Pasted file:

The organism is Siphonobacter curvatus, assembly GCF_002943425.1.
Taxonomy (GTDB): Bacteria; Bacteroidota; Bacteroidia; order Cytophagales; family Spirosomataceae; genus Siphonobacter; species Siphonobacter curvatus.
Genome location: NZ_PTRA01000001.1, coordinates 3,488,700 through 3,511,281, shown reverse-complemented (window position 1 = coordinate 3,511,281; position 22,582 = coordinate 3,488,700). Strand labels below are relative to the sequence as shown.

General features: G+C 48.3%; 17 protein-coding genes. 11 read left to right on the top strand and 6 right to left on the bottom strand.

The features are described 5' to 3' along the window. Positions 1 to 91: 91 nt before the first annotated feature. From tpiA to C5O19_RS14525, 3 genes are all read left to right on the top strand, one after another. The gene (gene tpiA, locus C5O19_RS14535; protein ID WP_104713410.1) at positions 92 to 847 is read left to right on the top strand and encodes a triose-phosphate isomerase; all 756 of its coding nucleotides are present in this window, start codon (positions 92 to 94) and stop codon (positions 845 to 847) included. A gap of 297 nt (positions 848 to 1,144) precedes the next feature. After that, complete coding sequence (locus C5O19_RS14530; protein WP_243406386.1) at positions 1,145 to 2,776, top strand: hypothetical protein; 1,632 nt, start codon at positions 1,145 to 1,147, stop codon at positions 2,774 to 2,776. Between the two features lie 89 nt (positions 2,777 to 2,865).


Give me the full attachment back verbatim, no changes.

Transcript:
The organism is Siphonobacter curvatus, assembly GCF_002943425.1.
Taxonomy (GTDB): Bacteria; Bacteroidota; Bacteroidia; order Cytophagales; family Spirosomataceae; genus Siphonobacter; species Siphonobacter curvatus.
Genome location: NZ_PTRA01000001.1, coordinates 3,488,700 through 3,511,281, shown reverse-complemented (window position 1 = coordinate 3,511,281; position 22,582 = coordinate 3,488,700). Strand labels below are relative to the sequence as shown.

General features: G+C 48.3%; 17 protein-coding genes. 11 read left to right on the top strand and 6 right to left on the bottom strand.

The features are described 5' to 3' along the window. Positions 1 to 91: 91 nt before the first annotated feature. From tpiA to C5O19_RS14525, 3 genes are all read left to right on the top strand, one after another. The gene (gene tpiA, locus C5O19_RS14535; protein ID WP_104713410.1) at positions 92 to 847 is read left to right on the top strand and encodes a triose-phosphate isomerase; all 756 of its coding nucleotides are present in this window, start codon (positions 92 to 94) and stop codon (positions 845 to 847) included. A gap of 297 nt (positions 848 to 1,144) precedes the next feature. After that, complete coding sequence (locus C5O19_RS14530; protein WP_243406386.1) at positions 1,145 to 2,776, top strand: hypothetical protein; 1,632 nt, start codon at positions 1,145 to 1,147, stop codon at positions 2,774 to 2,776. Between the two features lie 89 nt (positions 2,777 to 2,865).